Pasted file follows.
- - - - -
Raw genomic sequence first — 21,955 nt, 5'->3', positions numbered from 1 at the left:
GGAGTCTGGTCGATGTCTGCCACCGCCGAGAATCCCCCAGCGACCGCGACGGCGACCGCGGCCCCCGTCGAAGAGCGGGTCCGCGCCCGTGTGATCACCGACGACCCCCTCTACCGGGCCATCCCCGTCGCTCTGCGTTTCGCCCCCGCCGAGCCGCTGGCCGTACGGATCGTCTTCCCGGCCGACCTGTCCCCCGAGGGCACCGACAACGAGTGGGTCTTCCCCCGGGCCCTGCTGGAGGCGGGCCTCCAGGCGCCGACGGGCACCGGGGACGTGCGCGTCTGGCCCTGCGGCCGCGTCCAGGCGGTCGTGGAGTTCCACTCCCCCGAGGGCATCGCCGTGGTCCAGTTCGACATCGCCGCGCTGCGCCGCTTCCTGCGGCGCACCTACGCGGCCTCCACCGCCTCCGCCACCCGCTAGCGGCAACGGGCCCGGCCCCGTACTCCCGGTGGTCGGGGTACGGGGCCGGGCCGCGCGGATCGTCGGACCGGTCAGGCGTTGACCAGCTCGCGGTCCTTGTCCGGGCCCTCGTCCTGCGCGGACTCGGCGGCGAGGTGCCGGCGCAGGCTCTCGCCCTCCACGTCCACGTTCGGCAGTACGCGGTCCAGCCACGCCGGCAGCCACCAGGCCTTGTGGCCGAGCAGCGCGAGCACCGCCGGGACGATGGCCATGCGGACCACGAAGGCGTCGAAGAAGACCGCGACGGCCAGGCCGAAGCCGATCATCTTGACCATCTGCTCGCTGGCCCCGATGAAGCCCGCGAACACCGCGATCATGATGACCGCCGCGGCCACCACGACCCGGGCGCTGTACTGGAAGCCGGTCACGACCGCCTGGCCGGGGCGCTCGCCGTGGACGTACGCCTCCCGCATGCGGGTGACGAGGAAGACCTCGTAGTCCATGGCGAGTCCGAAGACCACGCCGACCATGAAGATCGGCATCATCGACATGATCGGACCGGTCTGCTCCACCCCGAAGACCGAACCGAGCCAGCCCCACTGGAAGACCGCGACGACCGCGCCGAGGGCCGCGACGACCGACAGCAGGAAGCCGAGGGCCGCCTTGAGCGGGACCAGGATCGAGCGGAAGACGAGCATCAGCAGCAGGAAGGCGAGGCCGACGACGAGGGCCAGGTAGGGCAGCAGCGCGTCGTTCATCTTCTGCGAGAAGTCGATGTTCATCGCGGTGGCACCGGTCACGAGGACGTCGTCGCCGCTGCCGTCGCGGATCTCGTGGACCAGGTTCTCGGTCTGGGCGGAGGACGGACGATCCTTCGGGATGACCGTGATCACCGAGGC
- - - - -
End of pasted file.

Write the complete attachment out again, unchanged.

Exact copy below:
Raw genomic sequence first — 21,955 nt, 5'->3', positions numbered from 1 at the left:
GGAGTCTGGTCGATGTCTGCCACCGCCGAGAATCCCCCAGCGACCGCGACGGCGACCGCGGCCCCCGTCGAAGAGCGGGTCCGCGCCCGTGTGATCACCGACGACCCCCTCTACCGGGCCATCCCCGTCGCTCTGCGTTTCGCCCCCGCCGAGCCGCTGGCCGTACGGATCGTCTTCCCGGCCGACCTGTCCCCCGAGGGCACCGACAACGAGTGGGTCTTCCCCCGGGCCCTGCTGGAGGCGGGCCTCCAGGCGCCGACGGGCACCGGGGACGTGCGCGTCTGGCCCTGCGGCCGCGTCCAGGCGGTCGTGGAGTTCCACTCCCCCGAGGGCATCGCCGTGGTCCAGTTCGACATCGCCGCGCTGCGCCGCTTCCTGCGGCGCACCTACGCGGCCTCCACCGCCTCCGCCACCCGCTAGCGGCAACGGGCCCGGCCCCGTACTCCCGGTGGTCGGGGTACGGGGCCGGGCCGCGCGGATCGTCGGACCGGTCAGGCGTTGACCAGCTCGCGGTCCTTGTCCGGGCCCTCGTCCTGCGCGGACTCGGCGGCGAGGTGCCGGCGCAGGCTCTCGCCCTCCACGTCCACGTTCGGCAGTACGCGGTCCAGCCACGCCGGCAGCCACCAGGCCTTGTGGCCGAGCAGCGCGAGCACCGCCGGGACGATGGCCATGCGGACCACGAAGGCGTCGAAGAAGACCGCGACGGCCAGGCCGAAGCCGATCATCTTGACCATCTGCTCGCTGGCCCCGATGAAGCCCGCGAACACCGCGATCATGATGACCGCCGCGGCCACCACGACCCGGGCGCTGTACTGGAAGCCGGTCACGACCGCCTGGCCGGGGCGCTCGCCGTGGACGTACGCCTCCCGCATGCGGGTGACGAGGAAGACCTCGTAGTCCATGGCGAGTCCGAAGACCACGCCGACCATGAAGATCGGCATCATCGACATGATCGGACCGGTCTGCTCCACCCCGAAGACCGAACCGAGCCAGCCCCACTGGAAGACCGCGACGACCGCGCCGAGGGCCGCGACGACCGACAGCAGGAAGCCGAGGGCCGCCTTGAGCGGGACCAGGATCGAGCGGAAGACGAGCATCAGCAGCAGGAAGGCGAGGCCGACGACGAGGGCCAGGTAGGGCAGCAGCGCGTCGTTCATCTTCTGCGAGAAGTCGATGTTCATCGCGGTGGCACCGGTCACGAGGACGTCGTCGCCGCTGCCGTCGCGGATCTCGTGGACCAGGTTCTCGGTCTGGGCGGAGGACGGACGATCCTTCGGGATGACCGTGATCACCGAGGC